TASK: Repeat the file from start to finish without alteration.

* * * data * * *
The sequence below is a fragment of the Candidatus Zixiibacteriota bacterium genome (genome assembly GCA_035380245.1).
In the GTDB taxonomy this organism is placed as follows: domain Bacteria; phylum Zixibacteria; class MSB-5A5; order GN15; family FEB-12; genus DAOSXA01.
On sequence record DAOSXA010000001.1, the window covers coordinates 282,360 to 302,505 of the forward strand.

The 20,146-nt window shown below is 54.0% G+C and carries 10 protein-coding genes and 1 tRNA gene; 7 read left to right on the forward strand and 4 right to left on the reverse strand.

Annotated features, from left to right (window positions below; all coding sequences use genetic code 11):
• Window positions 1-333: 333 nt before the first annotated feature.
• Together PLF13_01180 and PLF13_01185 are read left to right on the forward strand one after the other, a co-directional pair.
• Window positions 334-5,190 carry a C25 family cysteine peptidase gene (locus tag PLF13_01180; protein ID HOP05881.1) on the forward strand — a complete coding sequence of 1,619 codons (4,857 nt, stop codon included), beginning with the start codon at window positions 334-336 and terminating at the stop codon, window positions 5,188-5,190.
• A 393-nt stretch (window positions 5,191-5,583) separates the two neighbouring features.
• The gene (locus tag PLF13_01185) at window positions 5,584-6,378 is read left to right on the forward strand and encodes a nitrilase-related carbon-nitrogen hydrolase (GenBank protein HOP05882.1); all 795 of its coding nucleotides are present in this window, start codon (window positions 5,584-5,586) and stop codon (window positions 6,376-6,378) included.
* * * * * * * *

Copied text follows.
The sequence below is a fragment of the Candidatus Zixiibacteriota bacterium genome (genome assembly GCA_035380245.1).
In the GTDB taxonomy this organism is placed as follows: domain Bacteria; phylum Zixibacteria; class MSB-5A5; order GN15; family FEB-12; genus DAOSXA01.
On sequence record DAOSXA010000001.1, the window covers coordinates 282,360 to 302,505 of the forward strand.

The 20,146-nt window shown below is 54.0% G+C and carries 10 protein-coding genes and 1 tRNA gene; 7 read left to right on the forward strand and 4 right to left on the reverse strand.

Annotated features, from left to right (window positions below; all coding sequences use genetic code 11):
• Window positions 1-333: 333 nt before the first annotated feature.
• Together PLF13_01180 and PLF13_01185 are read left to right on the forward strand one after the other, a co-directional pair.
• Window positions 334-5,190 carry a C25 family cysteine peptidase gene (locus tag PLF13_01180; protein ID HOP05881.1) on the forward strand — a complete coding sequence of 1,619 codons (4,857 nt, stop codon included), beginning with the start codon at window positions 334-336 and terminating at the stop codon, window positions 5,188-5,190.
• A 393-nt stretch (window positions 5,191-5,583) separates the two neighbouring features.
• The gene (locus tag PLF13_01185) at window positions 5,584-6,378 is read left to right on the forward strand and encodes a nitrilase-related carbon-nitrogen hydrolase (GenBank protein HOP05882.1); all 795 of its coding nucleotides are present in this window, start codon (window positions 5,584-5,586) and stop codon (window positions 6,376-6,378) included.